East African nations agree common debt data plans

23 Jun 15

Seven countries in east Africa have developed plans, backed by the International Monetary Fund, to improve the quality of public sector debt statistics as the region moves towards monetary union.

Following a two-week seminar hosted by the IMF’s East African Regional Technical Assistance Center (AFRITAC), the East African Community and the African Development Bank, the nations devised proposals to improve their data and published information. The countries are: Ethiopia, Kenya, Malawi, Rwanda, Burundi, Tanzania and Uganda.

At the event, held in Zanzibar from 8-19 June, 30 officials were given advice in the compilation, dissemination and harmonisation of public sector debt statistics to ensure countries can meet the common debt management framework for the proposed East African Monetary Union.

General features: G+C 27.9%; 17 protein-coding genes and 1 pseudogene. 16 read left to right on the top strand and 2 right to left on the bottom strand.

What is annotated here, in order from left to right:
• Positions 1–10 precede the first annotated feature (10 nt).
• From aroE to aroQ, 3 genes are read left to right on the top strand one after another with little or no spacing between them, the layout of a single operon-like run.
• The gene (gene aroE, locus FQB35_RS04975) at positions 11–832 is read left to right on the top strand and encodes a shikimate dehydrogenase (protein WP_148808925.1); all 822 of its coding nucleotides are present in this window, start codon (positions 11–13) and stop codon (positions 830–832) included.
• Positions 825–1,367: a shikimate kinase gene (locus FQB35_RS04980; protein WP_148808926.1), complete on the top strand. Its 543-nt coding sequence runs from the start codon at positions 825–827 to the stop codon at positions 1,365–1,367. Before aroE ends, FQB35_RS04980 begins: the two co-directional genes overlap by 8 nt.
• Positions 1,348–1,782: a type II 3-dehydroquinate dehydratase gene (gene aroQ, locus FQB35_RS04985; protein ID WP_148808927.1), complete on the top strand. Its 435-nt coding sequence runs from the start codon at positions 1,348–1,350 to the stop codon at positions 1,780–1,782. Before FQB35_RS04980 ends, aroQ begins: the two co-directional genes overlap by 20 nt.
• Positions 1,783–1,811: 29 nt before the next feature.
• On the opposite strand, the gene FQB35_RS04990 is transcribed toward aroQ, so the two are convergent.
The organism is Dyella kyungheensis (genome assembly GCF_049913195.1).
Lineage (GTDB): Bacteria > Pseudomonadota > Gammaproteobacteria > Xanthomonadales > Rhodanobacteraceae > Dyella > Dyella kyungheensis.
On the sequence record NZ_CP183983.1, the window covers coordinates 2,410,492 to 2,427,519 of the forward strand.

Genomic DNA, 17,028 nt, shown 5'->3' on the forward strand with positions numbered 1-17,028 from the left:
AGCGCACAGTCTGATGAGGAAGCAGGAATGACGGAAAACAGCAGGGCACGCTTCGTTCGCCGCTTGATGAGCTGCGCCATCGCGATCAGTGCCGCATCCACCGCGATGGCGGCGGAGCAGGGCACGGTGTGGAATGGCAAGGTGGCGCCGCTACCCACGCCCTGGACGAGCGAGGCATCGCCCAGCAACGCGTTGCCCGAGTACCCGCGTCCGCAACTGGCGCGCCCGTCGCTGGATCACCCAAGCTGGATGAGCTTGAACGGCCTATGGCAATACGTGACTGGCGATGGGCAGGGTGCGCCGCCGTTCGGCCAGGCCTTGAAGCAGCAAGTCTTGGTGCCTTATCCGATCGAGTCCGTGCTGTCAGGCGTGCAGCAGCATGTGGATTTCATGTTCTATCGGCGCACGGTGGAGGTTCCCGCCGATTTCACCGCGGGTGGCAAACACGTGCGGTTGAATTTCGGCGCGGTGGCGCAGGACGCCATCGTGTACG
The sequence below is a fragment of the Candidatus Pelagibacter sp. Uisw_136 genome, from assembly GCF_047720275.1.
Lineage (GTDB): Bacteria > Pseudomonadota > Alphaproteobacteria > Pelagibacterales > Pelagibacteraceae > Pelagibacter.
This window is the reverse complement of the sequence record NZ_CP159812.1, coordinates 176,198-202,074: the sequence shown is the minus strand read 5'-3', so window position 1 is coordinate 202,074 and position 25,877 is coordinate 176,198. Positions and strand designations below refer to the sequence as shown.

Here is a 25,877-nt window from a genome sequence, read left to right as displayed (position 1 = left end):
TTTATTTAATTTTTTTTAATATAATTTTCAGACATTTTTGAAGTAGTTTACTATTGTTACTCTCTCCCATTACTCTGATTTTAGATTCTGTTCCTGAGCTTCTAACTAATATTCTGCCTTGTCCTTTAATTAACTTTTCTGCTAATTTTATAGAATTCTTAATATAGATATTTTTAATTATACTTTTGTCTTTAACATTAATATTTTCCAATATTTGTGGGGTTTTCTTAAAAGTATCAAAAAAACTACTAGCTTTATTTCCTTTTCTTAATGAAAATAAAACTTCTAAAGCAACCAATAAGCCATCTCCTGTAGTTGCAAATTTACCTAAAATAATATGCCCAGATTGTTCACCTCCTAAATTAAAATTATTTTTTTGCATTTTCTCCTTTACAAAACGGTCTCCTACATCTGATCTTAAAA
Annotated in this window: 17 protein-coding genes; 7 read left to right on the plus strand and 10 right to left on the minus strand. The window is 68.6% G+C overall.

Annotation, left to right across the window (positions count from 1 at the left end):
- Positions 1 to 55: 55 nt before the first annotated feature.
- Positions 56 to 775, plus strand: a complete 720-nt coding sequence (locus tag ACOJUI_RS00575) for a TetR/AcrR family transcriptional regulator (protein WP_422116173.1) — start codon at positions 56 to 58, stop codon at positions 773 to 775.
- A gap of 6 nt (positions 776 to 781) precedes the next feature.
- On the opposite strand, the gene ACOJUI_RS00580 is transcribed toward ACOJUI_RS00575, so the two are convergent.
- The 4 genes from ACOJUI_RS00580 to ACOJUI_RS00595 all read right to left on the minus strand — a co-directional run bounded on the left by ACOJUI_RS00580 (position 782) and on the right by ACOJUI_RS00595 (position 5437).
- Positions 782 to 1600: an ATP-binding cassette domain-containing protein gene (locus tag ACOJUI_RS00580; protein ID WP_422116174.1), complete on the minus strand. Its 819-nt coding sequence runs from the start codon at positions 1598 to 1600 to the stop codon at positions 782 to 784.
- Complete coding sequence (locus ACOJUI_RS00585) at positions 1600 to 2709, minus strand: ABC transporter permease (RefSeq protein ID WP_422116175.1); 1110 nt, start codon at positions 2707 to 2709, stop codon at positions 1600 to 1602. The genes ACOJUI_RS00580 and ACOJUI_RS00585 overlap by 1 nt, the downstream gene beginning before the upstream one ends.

The IMF highlighted that improving the reliability of debt statistics was also vital to improving public sector financial reporting across the region. Bringing the data into line with international standards would address the demand for reliable information that can be used for policy-making, economic analysis, credit assessments and regional integration, the fund stated.

The first week of the seminar covered training in the IMF debt statistics methodology, which was followed by training provided by the World Bank and the African Development Bank on data compilation and data dissemination.

After this, each national delegation developed a programme to produce reliable and comprehensive debt statistics in line with international standards by the end of 2017. These will now be verified before they are then incorporated into national public financial management plans.

The IMF’s East AFRITAC is one of nine regional IMF technical assistance centres around the world. As part of its work, it is focused on improving the reliability of public finance reporting, with a specific goal to improve government finance statistics by the end of 2017 for the monetary union plans.

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